All the non-management contributions of man to the process of production are identified by the term labor. The four basic resources recognized by economists—land, labor, capital, and management—are common to all modern forms of economic organization.

SPECIALIZATION. Another characteristic feature of modern economic life is specialization. Any group of people who want to attain even reasonable efficiency in producing goods and services must divide the various tasks involved in production among various individuals and regions so that each person and each region is used to the best advantage. Chapter 4 is devoted to a study of this characteristic of modern economies.

MONEY. Specialization involves the exchange of goods and services, and exchange on any but the simplest scale necessarily involves the use of money. Money is defined as anything that is generally accepted in exchange for goods and services. Some of the most important problems that confront a private enterprise economy arise from the use of money, but neither the problems nor the use of money itself is unique to the private enterprise form of economic organization.

THE CIRCULAR FLOW. Whatever the form of economic organization, the basic processes of economic life consist of a circular flow between households and firms. The household is the basic consuming unit in economic life. It is usually centered around the family unit. The firm is the basic producing unit in economic life. It may be a grocery store (privately or publicly owned), a steel mill (again privately or publicly owned), or a farm (“collective” or otherwise).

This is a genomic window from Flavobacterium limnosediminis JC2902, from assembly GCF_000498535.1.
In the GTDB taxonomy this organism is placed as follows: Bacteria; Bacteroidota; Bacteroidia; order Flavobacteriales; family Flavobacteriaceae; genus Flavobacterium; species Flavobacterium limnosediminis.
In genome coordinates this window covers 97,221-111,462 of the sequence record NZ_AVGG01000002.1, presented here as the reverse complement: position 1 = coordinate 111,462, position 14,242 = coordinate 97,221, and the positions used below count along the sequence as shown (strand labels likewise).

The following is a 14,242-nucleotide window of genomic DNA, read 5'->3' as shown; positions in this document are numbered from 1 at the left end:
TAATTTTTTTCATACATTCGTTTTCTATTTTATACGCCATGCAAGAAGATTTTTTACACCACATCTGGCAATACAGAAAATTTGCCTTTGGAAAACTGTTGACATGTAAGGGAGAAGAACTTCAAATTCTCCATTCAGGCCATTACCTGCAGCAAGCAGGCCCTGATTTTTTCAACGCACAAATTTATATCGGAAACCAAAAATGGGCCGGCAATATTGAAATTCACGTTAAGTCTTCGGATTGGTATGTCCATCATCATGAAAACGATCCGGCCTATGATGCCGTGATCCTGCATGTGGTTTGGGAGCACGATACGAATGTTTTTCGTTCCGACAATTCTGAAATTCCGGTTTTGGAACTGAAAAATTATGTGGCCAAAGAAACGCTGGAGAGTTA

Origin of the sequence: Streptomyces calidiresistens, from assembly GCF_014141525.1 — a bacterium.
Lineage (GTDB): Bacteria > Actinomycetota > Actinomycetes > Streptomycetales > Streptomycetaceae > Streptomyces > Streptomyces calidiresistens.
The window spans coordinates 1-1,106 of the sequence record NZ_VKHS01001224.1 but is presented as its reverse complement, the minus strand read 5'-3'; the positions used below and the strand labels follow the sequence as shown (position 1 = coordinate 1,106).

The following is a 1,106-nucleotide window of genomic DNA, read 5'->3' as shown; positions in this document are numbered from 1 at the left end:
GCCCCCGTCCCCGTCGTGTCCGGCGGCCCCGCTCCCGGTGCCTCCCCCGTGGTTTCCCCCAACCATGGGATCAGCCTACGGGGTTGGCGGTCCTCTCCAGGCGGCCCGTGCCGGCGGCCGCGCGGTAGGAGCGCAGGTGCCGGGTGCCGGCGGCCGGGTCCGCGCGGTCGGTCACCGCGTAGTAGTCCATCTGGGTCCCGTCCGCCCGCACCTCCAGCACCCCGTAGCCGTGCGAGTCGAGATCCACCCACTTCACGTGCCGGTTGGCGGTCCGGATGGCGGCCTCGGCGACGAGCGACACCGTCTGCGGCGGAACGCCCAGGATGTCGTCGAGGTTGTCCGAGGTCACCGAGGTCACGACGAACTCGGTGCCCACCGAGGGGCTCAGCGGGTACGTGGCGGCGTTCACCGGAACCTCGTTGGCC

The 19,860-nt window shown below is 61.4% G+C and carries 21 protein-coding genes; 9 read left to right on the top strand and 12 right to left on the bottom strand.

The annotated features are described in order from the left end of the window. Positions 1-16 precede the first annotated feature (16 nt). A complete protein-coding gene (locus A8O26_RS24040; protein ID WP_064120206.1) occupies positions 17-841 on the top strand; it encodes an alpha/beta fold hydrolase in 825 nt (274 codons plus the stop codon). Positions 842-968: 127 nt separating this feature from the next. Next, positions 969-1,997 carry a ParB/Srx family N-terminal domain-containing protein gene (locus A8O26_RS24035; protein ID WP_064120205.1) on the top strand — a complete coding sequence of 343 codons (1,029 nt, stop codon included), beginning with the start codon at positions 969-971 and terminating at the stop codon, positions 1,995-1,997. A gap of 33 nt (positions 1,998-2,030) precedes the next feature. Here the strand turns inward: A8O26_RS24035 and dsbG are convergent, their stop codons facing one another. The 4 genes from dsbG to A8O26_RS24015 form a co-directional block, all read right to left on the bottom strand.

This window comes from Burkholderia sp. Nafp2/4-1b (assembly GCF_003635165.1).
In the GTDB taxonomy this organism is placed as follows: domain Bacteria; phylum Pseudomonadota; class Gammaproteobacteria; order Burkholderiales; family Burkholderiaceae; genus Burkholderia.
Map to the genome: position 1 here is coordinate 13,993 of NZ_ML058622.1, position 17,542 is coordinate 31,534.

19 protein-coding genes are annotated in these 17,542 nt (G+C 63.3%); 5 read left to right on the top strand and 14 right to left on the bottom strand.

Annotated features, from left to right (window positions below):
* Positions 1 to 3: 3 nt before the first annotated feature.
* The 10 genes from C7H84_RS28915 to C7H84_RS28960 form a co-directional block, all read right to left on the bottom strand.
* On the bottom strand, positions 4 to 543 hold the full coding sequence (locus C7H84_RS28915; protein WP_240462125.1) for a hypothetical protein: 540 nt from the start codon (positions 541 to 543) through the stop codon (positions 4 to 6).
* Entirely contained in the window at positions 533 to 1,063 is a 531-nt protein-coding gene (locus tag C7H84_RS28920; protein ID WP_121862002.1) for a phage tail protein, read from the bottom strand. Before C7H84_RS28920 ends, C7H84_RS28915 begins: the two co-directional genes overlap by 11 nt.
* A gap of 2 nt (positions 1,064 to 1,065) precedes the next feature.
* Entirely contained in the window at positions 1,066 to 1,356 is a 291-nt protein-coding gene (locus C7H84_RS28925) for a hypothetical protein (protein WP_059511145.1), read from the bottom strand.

The distinguishing characteristic of the firm, whatever the form of economic organization, is that it is a collection of resources brought together under a centralized direction for the production of a particular good or goods.

The heart of the circular flow is the movement of resource services (the services of land, labor, capital, and management) from the households to the firms, and the reverse movement of goods and services from the firms to the households.

In any economy employing money, there exists a second circuit, which may be called the monetary circuit. Households in a modern economy do not “barter” their resource services for goods. Rather they exchange them for money and then exchange the money for goods. Thus the monetary circuit consists of a flow of money from the firms to the households, and a reverse flow of money (in the form of payments for goods and services) from the households to the firms. The flow of money income payments from firms to households represents expenses of production from the point of view of the firms and income from the point of view of the households. Similarly, the money payments to firms for goods and services represent the consumption expenditures of households and the gross revenues of the firms.

This circular flow (sometimes known as the “wheel of wealth”) is common to all modern economies; it exists whether resources are publicly or privately owned and whether the decisions that produce the flow are made through a market mechanism or in the offices of a central planning board.